Holocaust and Genocide Education is the Best Medicine Against Hate
In 2015, the House of Commons of Canada officially designated April as Genocide Remembrance, Condemnation, and Prevention Month commemorating the Armenian genocide, the Holodomor, the Holocaust, and the Rwandan Tutsi genocide. This followed the adoption, in 2003, of the bill I introduced when I was sitting in Parliament to recognize Holocaust Memorial Day – Yom HaShoah, which, this year, falls on April 17-18.
Canada’s Parliament and provincial legislatures mark these days to urge all of us to remember, honour, and grieve those lost. But solemnly observing holidays or remembering the atrocities is not enough. We must do more.
We must understand what led to these tragic events and steps we must take to prevent their recurrence, not one day or one month each year, but every day.
Why? Because, close to 80 years after the end of the Nazi regime, where hate led to the near annihilation of an entire people, hate – against Jews and many communities deemed “different” or “other” –is growing. Though only part of fighting hate, education is vital.
Today’s youth – so exposed to hate online that it has become a scourge necessitating government intervention – should be the priority for genocide and Holocaust education. The lessons of what can happen when hate and discrimination take root are critical to shattering prejudice and instilling in the next generation the values of respect, inclusion, and diversity we, as Canadians, hold dear.
Already, some encouraging work is underway:
Responding to increasing incidents of antisemitism in middle school, the Province of Ontario’s Ministry of Education announced that, beginning September 2023, rather than in Grade 10, mandatory Holocaust education would be introduced into the Grade 6 curriculum, signaling the critical role of Holocaust education in combating rising antisemitism today. Education Minister Stephen Lecce connected those dots directly: “We are taking action to counter antisemitism and hate, because those that fail to learn from history are doomed to repeat it.”
The Ontario government also supported development by the Centre for Israel and Jewish Affairs, the Toronto Holocaust Museum, and Facing History & Ourselves Canada of Unlearn It, a free online hub, geared to educators and parents, to teach grade 6-8 students to how identify, unlearn, and stand against antisemitism. The content balances modern manifestations of antisemitism with historical context and lessons from the Holocaust applicable today.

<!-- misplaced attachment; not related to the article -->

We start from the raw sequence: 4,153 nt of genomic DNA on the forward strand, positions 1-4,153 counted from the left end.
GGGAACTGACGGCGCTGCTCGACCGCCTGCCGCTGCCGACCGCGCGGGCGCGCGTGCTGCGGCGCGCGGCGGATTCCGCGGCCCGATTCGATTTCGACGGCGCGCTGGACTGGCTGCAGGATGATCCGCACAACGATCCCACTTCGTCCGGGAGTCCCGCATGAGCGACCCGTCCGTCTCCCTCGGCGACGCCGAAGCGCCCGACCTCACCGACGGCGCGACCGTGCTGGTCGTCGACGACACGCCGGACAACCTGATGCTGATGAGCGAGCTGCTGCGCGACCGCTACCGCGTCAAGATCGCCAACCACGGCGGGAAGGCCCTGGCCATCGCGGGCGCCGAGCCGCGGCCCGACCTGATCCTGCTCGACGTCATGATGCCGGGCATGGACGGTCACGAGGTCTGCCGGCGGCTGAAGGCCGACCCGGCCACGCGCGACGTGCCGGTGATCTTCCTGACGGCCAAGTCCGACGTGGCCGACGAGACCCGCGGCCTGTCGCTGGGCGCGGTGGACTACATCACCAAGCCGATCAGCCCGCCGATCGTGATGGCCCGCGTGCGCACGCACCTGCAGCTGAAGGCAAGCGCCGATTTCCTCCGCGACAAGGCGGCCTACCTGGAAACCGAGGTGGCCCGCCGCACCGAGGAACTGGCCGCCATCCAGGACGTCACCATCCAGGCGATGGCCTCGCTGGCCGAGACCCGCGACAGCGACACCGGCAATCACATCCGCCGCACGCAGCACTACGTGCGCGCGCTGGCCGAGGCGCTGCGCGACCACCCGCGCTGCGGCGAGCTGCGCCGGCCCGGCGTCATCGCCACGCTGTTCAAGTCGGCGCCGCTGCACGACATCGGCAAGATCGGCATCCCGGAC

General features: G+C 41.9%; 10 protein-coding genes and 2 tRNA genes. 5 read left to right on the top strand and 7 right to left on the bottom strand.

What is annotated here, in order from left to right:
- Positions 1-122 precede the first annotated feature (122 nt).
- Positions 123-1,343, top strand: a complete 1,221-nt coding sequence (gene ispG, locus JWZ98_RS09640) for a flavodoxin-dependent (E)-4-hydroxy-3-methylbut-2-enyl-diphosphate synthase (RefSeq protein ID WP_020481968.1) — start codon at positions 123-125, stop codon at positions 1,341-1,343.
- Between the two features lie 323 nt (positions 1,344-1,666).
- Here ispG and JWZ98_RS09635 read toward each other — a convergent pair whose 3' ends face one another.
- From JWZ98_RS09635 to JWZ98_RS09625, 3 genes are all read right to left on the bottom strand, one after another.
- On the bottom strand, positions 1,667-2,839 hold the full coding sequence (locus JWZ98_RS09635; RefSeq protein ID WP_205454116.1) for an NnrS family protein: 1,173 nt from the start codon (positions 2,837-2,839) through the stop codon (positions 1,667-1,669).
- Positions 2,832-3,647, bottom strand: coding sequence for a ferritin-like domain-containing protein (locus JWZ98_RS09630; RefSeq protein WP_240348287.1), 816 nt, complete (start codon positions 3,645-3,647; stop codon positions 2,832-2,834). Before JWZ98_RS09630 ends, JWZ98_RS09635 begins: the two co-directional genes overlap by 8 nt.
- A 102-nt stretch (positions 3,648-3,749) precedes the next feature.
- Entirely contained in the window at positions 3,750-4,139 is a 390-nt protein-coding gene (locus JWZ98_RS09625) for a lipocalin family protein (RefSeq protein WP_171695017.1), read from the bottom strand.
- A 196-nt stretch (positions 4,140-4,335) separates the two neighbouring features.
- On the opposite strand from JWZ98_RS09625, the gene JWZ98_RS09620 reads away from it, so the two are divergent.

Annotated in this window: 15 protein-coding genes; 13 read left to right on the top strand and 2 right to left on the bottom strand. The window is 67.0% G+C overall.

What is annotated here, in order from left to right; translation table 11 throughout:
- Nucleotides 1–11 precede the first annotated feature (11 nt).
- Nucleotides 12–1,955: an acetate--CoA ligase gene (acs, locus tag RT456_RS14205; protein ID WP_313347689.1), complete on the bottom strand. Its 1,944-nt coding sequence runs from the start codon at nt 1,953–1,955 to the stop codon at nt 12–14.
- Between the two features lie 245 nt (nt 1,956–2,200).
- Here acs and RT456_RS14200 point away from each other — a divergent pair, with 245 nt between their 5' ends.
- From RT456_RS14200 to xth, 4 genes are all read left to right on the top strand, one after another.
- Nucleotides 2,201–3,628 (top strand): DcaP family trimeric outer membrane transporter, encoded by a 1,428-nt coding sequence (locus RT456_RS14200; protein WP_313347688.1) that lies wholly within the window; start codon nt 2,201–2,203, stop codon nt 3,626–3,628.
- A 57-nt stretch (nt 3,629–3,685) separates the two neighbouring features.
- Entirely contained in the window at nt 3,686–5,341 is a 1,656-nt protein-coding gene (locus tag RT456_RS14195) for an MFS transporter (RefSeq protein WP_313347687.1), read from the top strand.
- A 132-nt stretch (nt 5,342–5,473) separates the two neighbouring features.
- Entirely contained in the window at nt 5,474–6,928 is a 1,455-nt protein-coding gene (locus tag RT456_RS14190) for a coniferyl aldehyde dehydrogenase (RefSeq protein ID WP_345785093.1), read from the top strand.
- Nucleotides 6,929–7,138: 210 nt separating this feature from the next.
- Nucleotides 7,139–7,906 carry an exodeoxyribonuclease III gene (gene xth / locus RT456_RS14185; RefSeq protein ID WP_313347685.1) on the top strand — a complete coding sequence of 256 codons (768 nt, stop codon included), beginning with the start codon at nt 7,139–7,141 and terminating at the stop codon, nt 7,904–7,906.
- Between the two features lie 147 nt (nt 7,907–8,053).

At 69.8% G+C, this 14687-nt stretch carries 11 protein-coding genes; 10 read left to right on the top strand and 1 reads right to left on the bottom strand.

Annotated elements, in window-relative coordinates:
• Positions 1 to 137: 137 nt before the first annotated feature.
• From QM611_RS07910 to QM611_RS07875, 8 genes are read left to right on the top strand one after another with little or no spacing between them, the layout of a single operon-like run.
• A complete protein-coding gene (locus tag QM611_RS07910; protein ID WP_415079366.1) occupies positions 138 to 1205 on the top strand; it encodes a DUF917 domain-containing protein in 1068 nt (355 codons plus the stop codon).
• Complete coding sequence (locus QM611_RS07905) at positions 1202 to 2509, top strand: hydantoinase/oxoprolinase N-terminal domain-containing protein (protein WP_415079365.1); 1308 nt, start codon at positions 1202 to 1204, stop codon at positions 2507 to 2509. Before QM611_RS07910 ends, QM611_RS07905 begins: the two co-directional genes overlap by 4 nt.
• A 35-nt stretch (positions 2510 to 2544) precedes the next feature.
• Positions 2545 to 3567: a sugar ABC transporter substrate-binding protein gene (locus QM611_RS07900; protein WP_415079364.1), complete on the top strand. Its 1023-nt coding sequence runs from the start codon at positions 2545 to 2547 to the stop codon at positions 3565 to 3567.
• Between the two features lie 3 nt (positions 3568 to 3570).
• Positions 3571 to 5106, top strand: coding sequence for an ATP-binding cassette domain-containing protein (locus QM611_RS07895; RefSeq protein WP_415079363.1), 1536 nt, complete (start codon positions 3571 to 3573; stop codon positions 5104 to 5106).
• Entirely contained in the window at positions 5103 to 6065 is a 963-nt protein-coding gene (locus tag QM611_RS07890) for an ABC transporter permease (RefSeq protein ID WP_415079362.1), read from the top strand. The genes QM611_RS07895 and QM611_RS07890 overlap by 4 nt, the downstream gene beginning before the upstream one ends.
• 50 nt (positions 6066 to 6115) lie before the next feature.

Other tools, including the Genocide Education Guide released by Quebec’s Ministry of Education in 2022 and the Holodomor Mobile Classroom, which visits public schools across the Province of Alberta, go beyond dates and numbers to teach about the crime of genocide and its consequences. It is not difficult to draw parallels between the causes that led to each genocide, showing that, when it comes to hate, no group – no one – is safe.
Awareness and education are not limited to school children, however. The federal and Quebec governments each invested $20M for the relocation and expansion the Montreal Holocaust Museum, to which the City of Montreal also contributed. Ottawa also invested $3M in the development of the new Toronto Holocaust Museum, both of which will help educate Canadians about the Nazi efforts to exterminate Jews and what lessons should be drawn from that horrific genocide to fight antisemitism and hate today.
While it is crucial to use history as a mirror to reflect potential outcomes today, we must underscore the modern manifestations of hate communities now face and incorporate both when teaching our youth how to identify – and address – all hate and racism. The fight against Jew-hatred is a perfect example of this.
While antisemitism may be the “world’s oldest hatred,” it is nevertheless thriving today. In Canada, the Jewish community has remained the most targeted by those perpetrating hate crimes based on religion, and antisemitic sentiment is growing worldwide. Here, in 2023, the age-old tropes that have fueled antisemitism for centuries now intersect with the limitless reach of the internet where multiple hate groups recruit and radicalize youth. The lessons from Nazi-era Germany remain as relevant today as they ever were.
Because most hate is born of ignorance, education is the best means to combat it. With both Genocide Remembrance, Condemnation, and Prevention Month and Yom HaShoah commemorated this month, we ask all provinces to follow Ontario’s lead and make Holocaust education mandatory in their school curricula.
The combination of a sustained, focused effort in our schools with resources such as Holocaust museums and an efficient national strategy to combat online hate is critical to making a dent against antisemitism and, indeed, against all hate.